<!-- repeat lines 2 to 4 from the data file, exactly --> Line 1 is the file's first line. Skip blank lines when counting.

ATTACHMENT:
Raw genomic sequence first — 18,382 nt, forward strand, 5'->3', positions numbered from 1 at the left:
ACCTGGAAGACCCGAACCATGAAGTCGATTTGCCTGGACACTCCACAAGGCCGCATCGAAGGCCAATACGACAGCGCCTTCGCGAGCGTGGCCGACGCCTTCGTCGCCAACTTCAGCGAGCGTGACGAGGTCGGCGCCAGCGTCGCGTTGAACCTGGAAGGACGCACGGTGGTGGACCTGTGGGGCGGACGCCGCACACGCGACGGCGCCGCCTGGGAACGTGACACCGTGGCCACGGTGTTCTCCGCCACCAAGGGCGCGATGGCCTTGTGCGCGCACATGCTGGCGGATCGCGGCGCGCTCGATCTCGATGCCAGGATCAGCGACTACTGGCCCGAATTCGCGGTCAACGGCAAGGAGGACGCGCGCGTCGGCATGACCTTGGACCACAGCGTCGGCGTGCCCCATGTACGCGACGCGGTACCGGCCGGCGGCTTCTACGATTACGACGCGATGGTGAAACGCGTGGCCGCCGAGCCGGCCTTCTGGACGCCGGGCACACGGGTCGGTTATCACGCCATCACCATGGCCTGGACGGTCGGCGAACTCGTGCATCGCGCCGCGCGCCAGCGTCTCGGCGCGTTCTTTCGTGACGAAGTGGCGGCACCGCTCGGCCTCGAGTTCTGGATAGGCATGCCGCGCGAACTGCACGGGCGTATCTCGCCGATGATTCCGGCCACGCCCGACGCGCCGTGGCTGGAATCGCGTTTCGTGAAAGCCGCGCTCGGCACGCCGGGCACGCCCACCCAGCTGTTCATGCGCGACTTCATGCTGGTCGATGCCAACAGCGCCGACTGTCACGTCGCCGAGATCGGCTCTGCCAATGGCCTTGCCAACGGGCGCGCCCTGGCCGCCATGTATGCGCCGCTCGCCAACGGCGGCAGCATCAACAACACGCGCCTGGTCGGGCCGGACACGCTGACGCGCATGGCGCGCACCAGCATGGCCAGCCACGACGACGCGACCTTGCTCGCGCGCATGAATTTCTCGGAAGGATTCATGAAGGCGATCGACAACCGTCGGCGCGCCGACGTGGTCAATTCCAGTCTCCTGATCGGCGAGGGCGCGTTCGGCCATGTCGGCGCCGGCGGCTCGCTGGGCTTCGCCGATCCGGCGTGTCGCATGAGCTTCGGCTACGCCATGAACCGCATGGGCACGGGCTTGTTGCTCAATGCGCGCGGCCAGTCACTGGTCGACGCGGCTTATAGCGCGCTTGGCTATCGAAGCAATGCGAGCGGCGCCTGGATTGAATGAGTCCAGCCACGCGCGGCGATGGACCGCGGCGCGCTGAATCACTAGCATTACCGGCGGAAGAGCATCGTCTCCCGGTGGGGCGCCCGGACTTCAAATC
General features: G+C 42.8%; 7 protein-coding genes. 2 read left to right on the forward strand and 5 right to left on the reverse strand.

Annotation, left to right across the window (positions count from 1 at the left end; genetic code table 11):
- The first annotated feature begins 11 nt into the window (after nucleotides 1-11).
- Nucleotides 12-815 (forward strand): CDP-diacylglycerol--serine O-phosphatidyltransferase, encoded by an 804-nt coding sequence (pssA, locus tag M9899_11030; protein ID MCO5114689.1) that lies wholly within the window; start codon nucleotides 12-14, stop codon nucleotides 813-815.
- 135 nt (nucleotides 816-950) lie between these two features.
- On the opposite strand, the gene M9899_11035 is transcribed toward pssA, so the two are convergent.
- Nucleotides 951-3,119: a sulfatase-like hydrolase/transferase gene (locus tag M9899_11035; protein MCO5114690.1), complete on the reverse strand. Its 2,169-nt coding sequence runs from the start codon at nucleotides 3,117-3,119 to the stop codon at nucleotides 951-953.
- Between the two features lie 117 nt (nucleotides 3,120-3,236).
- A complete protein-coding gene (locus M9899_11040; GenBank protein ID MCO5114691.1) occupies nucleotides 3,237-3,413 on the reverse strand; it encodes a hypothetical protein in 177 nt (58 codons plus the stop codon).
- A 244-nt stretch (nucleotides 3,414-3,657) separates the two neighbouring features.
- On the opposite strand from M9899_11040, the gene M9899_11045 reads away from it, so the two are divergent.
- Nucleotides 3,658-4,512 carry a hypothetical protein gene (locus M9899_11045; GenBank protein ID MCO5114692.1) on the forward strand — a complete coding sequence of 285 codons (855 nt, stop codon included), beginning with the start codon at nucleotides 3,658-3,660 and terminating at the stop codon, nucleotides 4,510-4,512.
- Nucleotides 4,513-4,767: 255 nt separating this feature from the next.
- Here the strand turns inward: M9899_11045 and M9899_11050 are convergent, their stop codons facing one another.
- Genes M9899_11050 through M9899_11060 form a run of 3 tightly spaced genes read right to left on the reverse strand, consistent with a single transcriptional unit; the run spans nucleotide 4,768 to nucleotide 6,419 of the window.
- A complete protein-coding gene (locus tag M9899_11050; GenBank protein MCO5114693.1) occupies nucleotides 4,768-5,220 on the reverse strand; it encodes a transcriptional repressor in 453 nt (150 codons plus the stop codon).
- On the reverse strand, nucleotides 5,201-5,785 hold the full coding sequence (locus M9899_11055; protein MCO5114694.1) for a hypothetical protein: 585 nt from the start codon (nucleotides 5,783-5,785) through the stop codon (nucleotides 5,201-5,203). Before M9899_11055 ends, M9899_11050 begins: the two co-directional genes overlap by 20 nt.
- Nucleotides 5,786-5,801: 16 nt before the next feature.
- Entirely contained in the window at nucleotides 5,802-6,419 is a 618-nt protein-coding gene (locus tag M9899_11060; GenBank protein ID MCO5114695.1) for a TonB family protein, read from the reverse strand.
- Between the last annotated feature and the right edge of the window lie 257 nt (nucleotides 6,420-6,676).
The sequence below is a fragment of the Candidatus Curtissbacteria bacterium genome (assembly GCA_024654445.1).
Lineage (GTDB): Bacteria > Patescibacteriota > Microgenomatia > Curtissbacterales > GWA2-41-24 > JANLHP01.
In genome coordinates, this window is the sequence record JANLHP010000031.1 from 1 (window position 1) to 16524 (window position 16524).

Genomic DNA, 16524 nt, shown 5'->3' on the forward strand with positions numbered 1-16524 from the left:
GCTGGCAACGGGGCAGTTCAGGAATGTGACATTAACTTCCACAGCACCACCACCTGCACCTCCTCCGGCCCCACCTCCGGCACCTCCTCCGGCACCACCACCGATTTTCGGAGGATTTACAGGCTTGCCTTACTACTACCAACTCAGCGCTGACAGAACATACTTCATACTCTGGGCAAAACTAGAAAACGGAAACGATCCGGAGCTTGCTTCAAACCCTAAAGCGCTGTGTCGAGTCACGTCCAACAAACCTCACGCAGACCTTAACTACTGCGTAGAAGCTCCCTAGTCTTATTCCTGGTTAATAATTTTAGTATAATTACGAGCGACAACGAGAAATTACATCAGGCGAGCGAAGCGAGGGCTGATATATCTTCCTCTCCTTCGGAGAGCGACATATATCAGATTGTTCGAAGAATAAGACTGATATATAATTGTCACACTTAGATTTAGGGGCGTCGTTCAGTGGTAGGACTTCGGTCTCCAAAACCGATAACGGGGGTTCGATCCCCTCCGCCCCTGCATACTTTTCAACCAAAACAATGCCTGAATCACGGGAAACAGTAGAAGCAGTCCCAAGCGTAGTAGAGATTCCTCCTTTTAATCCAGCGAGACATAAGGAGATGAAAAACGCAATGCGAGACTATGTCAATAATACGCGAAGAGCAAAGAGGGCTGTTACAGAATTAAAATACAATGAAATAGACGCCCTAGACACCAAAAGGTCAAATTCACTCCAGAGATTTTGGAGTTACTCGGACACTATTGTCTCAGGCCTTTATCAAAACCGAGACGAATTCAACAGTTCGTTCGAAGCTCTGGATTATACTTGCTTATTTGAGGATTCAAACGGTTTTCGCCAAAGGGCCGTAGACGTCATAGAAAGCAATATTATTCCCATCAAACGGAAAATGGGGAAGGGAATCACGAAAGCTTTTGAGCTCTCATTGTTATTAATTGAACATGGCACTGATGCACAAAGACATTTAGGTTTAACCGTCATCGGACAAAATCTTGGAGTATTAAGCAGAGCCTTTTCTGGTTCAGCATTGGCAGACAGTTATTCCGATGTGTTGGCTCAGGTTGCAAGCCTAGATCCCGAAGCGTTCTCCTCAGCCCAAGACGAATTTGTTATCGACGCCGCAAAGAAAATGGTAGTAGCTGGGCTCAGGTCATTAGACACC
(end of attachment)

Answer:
ACCTGGAAGACCCGAACCATGAAGTCGATTTGCCTGGACACTCCACAAGGCCGCATCGAAGGCCAATACGACAGCGCCTTCGCGAGCGTGGCCGACGCCTTCGTCGCCAACTTCAGCGAGCGTGACGAGGTCGGCGCCAGCGTCGCGTTGAACCTGGAAGGACGCACGGTGGTGGACCTGTGGGGCGGACGCCGCACACGCGACGGCGCCGCCTGGGAACGTGACACCGTGGCCACGGTGTTCTCCGCCACCAAGGGCGCGATGGCCTTGTGCGCGCACATGCTGGCGGATCGCGGCGCGCTCGATCTCGATGCCAGGATCAGCGACTACTGGCCCGAATTCGCGGTCAACGGCAAGGAGGACGCGCGCGTCGGCATGACCTTGGACCACAGCGTCGGCGTGCCCCATGTACGCGACGCGGTACCGGCCGGCGGCTTCTACGATTACGACGCGATGGTGAAACGCGTGGCCGCCGAGCCGGCCTTCTGGACGCCGGGCACACGGGTCGGTTATCACGCCATCACCATGGCCTGGACGGTCGGCGAACTCGTGCATCGCGCCGCGCGCCAGCGTCTCGGCGCGTTCTTTCGTGACGAAGTGGCGGCACCGCTCGGCCTCGAGTTCTGGATAGGCATGCCGCGCGAACTGCACGGGCGTATCTCGCCGATGATTCCGGCCACGCCCGACGCGCCGTGGCTGGAATCGCGTTTCGTGAAAGCCGCGCTCGGCACGCCGGGCACGCCCACCCAGCTGTTCATGCGCGACTTCATGCTGGTCGATGCCAACAGCGCCGACTGTCACGTCGCCGAGATCGGCTCTGCCAATGGCCTTGCCAACGGGCGCGCCCTGGCCGCCATGTATGCGCCGCTCGCCAACGGCGGCAGCATCAACAACACGCGCCTGGTCGGGCCGGACACGCTGACGCGCATGGCGCGCACCAGCATGGCCAGCCACGACGACGCGACCTTGCTCGCGCGCATGAATTTCTCGGAAGGATTCATGAAGGCGATCGACAACCGTCGGCGCGCCGACGTGGTCAATTCCAGTCTCCTGATCGGCGAGGGCGCGTTCGGCCATGTCGGCGCCGGCGGCTCGCTGGGCTTCGCCGATCCGGCGTGTCGCATGAGCTTCGGCTACGCCATGAACCGCATGGGCACGGGCTTGTTGCTCAATGCGCGCGGCCAGTCACTGGTCGACGCGGCTTATAGCGCGCTTGGCTATCGAAGCAATGCGAGCGGCGCCTGGATTGAATGAGTCCAGCCACGCGCGGCGATGGACCGCGGCGCGCTGAATCACTAGCATTACCGGCGGAAGAGCATCGTCTCCCGGTGGGGCGCCCGGACTTCAAATC
General features: G+C 42.8%; 7 protein-coding genes. 2 read left to right on the forward strand and 5 right to left on the reverse strand.

Annotation, left to right across the window (positions count from 1 at the left end; genetic code table 11):